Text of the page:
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I’m surprised how many people never think to do this…. but it makes it quite easy.

If you need a large text file, perhaps with 1,000s of lines (or even bigger) – just use doubling to your advantage! For example, create 10 lines. Then use vi (or other editor) to copy the entire file to itself – now 20 lines. If you remember how a geometric progression goes, you’ll have your 1,000s of lines rather fast:

  1. 10 lines…
  2. 20 lines…
  3. 40 lines…
  4. 80 lines…
  5. 160 lines…
  6. 320 lines…
  7. 640 lines…
  8. 1280 lines…
  9. 2560 lines…
  10. 10240 lines…

Ten steps and we’re at 10,000+ lines. In the right editor (vi, emacs, etc.) this could be a macro for even faster doubling. This doubling could also be used at the command line:

cat file.txt >> file.txt

Combined with shell history, that should double nicely – though using an editor would be more efficient (fewer disk reads and writes).

When writing code, often programmers will want to set things off with a line of asterisks, hash marks, dashes, or equals signs. Since I use vi, I like to type in five characters, then copy those five into 10, then copy those 10 and place the result three times. There you have 40 characters just like that.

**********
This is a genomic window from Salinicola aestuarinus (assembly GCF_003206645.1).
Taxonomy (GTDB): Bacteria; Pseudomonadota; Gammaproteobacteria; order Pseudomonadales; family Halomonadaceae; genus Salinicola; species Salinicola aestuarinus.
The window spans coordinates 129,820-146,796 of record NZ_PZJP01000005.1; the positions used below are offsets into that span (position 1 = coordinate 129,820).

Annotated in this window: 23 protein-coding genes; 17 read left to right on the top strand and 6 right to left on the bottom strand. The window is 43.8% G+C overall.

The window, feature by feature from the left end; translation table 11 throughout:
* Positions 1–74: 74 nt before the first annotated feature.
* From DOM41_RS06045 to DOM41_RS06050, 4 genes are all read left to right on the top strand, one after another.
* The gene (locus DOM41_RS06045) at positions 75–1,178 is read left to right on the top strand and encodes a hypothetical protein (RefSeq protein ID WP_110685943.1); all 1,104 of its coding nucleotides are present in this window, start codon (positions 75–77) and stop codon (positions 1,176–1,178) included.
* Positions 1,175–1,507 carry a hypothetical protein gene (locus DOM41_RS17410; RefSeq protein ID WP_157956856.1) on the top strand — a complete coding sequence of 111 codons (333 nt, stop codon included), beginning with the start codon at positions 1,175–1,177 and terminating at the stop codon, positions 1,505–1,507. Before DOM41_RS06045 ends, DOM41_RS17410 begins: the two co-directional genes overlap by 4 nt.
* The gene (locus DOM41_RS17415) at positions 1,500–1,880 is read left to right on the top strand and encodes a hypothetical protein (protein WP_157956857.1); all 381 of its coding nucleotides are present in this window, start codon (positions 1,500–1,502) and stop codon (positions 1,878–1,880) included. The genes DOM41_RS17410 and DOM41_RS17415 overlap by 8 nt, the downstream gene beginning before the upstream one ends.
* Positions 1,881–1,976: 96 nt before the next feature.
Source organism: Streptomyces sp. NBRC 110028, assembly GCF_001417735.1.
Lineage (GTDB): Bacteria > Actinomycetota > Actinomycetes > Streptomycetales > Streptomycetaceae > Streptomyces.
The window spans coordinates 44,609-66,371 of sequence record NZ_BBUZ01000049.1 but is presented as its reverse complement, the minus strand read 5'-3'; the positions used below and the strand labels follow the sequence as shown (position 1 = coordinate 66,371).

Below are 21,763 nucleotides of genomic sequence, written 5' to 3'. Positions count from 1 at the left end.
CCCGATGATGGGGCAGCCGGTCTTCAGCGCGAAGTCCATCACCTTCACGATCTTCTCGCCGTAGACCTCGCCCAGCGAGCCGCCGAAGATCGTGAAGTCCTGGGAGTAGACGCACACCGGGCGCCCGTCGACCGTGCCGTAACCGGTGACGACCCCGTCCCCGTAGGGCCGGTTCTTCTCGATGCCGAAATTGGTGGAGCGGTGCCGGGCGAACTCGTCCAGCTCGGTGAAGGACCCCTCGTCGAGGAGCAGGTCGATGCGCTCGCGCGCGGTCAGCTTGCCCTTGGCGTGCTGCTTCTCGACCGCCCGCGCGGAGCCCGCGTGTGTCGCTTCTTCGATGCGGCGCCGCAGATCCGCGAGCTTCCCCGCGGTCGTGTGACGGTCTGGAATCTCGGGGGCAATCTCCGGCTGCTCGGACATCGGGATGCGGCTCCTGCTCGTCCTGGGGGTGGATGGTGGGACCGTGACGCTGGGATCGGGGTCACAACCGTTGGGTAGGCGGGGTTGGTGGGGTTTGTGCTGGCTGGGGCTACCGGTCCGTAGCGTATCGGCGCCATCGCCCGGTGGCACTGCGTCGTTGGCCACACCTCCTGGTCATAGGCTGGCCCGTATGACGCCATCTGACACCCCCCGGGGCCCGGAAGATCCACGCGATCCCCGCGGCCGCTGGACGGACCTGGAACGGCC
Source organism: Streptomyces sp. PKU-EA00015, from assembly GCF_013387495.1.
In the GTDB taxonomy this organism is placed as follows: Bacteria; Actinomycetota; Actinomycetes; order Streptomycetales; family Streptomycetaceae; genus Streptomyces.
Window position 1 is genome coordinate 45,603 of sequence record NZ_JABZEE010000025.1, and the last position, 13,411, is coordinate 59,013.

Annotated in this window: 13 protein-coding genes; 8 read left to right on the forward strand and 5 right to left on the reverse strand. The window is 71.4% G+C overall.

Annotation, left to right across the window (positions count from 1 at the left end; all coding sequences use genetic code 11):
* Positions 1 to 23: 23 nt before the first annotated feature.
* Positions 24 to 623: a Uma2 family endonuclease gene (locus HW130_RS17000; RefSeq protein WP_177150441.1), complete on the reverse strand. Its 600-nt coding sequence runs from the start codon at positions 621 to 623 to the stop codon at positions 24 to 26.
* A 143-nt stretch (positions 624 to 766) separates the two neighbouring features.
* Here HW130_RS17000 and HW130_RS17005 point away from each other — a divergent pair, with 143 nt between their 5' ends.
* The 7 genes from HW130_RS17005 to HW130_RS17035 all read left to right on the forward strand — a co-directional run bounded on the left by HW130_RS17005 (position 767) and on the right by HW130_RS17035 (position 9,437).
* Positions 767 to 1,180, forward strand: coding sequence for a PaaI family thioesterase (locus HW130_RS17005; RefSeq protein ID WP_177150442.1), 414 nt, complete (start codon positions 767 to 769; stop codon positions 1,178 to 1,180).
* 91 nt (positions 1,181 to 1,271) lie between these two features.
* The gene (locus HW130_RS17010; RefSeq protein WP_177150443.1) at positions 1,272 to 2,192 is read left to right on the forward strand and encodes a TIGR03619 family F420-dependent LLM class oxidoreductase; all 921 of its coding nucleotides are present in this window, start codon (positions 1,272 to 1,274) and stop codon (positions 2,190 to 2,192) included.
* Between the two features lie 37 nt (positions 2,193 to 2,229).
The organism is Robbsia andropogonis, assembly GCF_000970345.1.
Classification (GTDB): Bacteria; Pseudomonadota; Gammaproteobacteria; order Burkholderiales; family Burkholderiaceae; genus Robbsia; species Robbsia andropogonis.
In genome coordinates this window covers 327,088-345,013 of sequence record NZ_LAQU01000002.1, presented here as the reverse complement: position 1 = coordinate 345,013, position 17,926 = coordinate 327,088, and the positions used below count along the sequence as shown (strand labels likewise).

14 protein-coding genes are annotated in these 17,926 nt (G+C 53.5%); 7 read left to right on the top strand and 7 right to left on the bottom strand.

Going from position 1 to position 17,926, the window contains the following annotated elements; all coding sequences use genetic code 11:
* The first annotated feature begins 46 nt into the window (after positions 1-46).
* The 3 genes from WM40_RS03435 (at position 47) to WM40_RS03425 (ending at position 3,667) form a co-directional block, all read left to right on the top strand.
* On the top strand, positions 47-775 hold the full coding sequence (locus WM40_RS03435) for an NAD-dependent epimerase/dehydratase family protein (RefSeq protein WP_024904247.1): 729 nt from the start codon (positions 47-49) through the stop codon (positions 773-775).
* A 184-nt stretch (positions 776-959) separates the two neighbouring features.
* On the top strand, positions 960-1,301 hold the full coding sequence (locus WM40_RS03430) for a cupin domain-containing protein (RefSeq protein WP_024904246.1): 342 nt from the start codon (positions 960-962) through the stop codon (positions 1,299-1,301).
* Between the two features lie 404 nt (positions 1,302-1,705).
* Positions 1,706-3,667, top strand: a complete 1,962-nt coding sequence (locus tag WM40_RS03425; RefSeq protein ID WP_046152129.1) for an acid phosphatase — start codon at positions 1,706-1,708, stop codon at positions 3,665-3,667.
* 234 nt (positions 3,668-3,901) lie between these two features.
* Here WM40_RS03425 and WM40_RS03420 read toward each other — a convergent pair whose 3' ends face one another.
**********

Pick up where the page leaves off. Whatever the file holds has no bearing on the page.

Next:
If only a certain number of characters is needed, use dd:

dd if=/dev/random of=myfile.dat bs=1024 count=10

With this command (and bs=1024), the count is in kilobytes. Thus, the example will create a 10K file. Using the Korn shell, one can use this command to get megabytes:

dd if=/dev/random of=myfile.dat bs=$(( 1024 * 1024 )) count=100

This command will create a 100M file (since bs=1048576 and count=100).

If you want files filled with nulls, just substitute /dev/null for /dev/random in the previous commands.

You could use a word dictionary for words, or a Markov chain for pseudo-prose. In any case, if you only want a certain size, do this:

~/bin/datasource | dd if=- of=myfile.dat bs=$(( 1024 * 1024 )) count=100

This will give you a 100M file of whatever it is your datasource is pumping out.

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